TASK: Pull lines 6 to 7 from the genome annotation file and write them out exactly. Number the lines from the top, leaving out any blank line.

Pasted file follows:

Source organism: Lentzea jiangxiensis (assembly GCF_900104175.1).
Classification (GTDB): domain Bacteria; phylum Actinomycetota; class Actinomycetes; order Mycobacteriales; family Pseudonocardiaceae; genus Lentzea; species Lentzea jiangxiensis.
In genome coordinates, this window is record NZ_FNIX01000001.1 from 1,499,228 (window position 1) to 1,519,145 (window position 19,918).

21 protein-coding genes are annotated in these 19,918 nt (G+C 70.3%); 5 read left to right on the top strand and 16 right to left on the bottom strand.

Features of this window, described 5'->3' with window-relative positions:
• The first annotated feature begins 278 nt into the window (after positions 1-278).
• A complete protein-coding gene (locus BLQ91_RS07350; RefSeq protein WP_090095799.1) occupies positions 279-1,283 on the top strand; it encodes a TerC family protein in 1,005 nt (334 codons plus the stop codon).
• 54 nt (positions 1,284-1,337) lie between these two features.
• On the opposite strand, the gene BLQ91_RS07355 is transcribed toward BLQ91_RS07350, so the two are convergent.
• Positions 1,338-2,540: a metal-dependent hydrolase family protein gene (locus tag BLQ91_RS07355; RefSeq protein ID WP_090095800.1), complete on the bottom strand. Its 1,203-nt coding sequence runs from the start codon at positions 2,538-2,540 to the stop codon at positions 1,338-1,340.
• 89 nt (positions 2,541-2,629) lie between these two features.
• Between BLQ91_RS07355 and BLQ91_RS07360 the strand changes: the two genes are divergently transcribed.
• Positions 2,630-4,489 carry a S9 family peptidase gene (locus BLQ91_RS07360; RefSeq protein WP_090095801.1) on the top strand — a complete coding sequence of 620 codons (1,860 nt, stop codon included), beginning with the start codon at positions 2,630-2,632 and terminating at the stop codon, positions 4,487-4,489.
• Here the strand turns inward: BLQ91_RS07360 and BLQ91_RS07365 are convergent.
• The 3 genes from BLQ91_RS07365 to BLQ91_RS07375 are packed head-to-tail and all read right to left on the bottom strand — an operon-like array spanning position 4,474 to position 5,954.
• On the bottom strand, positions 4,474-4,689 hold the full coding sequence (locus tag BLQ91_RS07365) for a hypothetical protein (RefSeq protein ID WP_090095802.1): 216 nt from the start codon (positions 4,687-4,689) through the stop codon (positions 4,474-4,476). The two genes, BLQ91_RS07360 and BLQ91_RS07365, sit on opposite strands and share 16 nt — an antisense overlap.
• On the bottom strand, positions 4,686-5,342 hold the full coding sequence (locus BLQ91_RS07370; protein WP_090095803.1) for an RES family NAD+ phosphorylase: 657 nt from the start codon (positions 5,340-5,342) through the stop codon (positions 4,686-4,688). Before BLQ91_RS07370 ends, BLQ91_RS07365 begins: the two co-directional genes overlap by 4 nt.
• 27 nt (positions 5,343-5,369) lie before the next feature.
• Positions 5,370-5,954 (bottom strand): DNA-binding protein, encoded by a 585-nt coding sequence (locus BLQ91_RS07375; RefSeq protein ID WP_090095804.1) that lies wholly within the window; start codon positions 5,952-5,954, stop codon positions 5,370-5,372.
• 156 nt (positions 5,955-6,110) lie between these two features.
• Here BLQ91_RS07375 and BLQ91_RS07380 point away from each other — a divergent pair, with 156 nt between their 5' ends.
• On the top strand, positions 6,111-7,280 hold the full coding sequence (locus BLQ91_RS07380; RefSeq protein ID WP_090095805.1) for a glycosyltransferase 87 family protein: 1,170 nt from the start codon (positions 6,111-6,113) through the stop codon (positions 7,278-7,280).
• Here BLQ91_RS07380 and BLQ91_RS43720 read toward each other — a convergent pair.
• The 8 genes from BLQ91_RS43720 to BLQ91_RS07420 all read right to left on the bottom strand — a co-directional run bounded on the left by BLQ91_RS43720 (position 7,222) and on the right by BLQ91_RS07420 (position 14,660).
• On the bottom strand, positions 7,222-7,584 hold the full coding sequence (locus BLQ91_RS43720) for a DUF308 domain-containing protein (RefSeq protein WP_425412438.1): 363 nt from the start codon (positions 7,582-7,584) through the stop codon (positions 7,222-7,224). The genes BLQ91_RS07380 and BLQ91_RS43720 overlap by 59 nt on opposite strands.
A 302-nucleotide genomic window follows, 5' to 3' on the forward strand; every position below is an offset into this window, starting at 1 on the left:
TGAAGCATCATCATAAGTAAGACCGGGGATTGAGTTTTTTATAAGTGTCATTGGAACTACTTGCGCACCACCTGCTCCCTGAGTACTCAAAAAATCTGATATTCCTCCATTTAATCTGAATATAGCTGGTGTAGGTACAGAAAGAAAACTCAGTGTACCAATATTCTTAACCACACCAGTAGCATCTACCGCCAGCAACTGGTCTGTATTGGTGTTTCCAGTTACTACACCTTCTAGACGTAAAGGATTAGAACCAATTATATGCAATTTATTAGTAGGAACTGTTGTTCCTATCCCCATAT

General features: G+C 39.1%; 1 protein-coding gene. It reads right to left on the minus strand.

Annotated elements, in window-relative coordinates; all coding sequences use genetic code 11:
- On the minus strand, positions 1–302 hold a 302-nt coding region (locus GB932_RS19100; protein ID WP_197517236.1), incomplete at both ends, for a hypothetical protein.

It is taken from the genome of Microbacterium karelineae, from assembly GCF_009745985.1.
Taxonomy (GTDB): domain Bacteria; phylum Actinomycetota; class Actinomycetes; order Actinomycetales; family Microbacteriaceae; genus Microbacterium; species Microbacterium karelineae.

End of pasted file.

• The first annotated feature begins 278 nt into the window (after positions 1-278).
• A complete protein-coding gene (locus BLQ91_RS07350; RefSeq protein WP_090095799.1) occupies positions 279-1,283 on the top strand; it encodes a TerC family protein in 1,005 nt (334 codons plus the stop codon).